You are the one who should move, hopefully to someplace like Cleveland, so you can see what kind of economy your madness creates.

Posted by Guest on Feb. 20, 2012 @ 9:42 am

But of course the NIMBY's and activists don't really want affordable housing, because then they'd be out of a "job".

Posted by Guest on Feb. 15, 2012 @ 4:08 pm

who don't rent out their properties. Progressives are always opposed to the tyranny of the judicial system - except when they want to use it for their own means.

Posted by Guest on Feb. 15, 2012 @ 7:00 pm

Guest wrote: "And the city's economist is surprised rents would rise so quickly? Wow, apparently anyone can be an economist, no matter how dim-witted."

So funny and so true.

I heard someone from the city's economic department (I think it was Mr. Egan) testify in front of the BOS last year that a rent tax would cause rents to increase. What?? Where did he make that up?

Apparently Mr.Egan studied economics in Soviet Russia where they tried - and failed miserably - to match prices to costs. If he knew about the real world in the US and other capitalist countries, he would have learned that rents are already as high as the market will pay because - guess what - landlords are profit maximizers and costs have NOTHING to do with the rents landlords charge.

Anyone - including even a "trained economist" - who can't compare two reasonably similar apartment or commercial buildings - one with a low Prop 13 value and no mortgage, and one with a high Prop 13 value and huge mortgage - and not see that the rents charged are EXACTLY THE SAME, obviously is not very well-versed in the way economics works in the real world.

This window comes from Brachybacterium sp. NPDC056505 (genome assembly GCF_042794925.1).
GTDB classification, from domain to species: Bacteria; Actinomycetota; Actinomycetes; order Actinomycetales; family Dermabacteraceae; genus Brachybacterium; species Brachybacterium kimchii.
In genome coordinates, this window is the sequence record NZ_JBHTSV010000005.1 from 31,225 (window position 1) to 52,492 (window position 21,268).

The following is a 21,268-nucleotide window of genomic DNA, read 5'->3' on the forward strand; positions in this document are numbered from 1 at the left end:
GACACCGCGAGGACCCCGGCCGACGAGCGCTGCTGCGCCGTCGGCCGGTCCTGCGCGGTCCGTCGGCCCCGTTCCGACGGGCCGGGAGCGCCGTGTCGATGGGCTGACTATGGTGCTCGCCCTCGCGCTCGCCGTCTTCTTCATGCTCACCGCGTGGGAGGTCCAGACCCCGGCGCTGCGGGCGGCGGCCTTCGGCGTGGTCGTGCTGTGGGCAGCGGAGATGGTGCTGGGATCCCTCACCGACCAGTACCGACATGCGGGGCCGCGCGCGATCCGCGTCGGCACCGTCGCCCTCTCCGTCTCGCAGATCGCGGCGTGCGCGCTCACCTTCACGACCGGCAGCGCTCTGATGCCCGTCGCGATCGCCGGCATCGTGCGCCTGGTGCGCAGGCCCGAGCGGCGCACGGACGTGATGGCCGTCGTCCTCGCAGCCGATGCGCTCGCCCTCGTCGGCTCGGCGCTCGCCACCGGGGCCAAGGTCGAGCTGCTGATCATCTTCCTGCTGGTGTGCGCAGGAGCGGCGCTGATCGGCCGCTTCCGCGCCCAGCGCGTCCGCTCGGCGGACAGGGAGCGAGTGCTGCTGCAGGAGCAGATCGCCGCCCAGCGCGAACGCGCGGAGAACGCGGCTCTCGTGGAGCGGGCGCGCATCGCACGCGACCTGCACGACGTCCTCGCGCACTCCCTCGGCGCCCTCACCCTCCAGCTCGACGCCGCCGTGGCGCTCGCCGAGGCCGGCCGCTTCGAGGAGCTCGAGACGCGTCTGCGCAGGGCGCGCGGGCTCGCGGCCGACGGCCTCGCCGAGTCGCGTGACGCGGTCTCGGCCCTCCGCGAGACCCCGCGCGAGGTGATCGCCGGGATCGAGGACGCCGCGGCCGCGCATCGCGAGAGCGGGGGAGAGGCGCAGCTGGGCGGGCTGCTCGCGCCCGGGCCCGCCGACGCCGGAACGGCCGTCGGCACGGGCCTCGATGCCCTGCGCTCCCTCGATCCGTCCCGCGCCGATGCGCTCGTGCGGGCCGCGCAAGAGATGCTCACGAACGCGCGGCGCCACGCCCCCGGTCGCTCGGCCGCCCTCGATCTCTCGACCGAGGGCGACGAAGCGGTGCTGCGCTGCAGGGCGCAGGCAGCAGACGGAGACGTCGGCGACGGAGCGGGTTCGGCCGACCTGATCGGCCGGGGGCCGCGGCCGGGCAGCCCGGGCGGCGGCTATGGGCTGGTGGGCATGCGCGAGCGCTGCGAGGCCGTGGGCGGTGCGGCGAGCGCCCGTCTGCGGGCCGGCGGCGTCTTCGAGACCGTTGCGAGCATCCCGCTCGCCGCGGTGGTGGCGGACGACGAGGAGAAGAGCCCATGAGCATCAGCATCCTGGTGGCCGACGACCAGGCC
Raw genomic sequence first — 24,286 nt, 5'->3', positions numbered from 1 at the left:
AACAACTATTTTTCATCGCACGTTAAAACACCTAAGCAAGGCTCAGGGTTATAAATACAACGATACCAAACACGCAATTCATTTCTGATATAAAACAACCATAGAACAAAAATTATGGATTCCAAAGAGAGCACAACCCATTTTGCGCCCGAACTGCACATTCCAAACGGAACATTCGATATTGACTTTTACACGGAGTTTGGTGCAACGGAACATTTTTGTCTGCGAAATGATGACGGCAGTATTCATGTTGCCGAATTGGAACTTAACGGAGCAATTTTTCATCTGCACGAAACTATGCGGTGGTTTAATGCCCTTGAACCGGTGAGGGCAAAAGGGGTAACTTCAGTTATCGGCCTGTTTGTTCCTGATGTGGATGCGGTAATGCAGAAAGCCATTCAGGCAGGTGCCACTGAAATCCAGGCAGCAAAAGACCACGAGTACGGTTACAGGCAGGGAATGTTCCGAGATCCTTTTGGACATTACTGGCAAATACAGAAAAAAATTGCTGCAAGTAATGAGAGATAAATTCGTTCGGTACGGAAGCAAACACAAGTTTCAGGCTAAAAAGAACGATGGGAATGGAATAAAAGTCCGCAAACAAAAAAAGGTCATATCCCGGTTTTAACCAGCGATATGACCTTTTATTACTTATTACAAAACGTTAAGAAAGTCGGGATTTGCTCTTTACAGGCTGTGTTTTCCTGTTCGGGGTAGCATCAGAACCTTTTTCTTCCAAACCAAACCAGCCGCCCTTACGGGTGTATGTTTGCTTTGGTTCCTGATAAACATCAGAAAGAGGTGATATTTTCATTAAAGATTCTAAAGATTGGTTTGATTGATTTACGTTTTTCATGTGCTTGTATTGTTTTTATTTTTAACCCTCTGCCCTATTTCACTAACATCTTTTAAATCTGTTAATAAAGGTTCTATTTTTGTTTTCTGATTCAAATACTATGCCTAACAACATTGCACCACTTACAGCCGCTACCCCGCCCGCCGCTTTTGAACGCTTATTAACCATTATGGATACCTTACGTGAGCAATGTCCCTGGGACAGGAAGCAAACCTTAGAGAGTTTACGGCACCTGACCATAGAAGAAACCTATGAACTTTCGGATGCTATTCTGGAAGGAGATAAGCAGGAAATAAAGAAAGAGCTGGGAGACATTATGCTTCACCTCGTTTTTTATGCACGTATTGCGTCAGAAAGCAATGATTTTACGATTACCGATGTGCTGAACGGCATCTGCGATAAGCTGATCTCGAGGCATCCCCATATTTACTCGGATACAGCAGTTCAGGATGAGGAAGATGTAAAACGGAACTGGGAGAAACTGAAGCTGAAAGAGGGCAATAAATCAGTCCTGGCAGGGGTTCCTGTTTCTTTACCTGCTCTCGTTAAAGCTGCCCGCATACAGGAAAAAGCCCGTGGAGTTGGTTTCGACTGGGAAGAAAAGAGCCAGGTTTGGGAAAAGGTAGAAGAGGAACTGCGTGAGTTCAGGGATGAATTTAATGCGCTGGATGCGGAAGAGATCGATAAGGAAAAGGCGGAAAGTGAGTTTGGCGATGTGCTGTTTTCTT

He sounds like a perfect hire for SF, a city famous for its mayors and BOS who give great soundbites about an "inclusive, progressive city," while in reality the city rapidly morphs into a place where only millionaires and multi-millionaires (and a few token poor people) can afford to live. Hell yeah Mr. Mayor and (most) BOS members: we need more high-paying technology jobs, more millionaires, and ever more multi-millionaire transplants from India and China. There's $3 Billion of "free" real estate money" for landlords and property speculators just by getting rid of the lower and middle income "off-brand" San Franciscans and replacing them with shiny new million dollar "brand name" replacements. The politicians and city bureaucrats are doing a great job, so please keep up the good work.

Posted by Guest on Feb. 15, 2012 @ 9:46 pm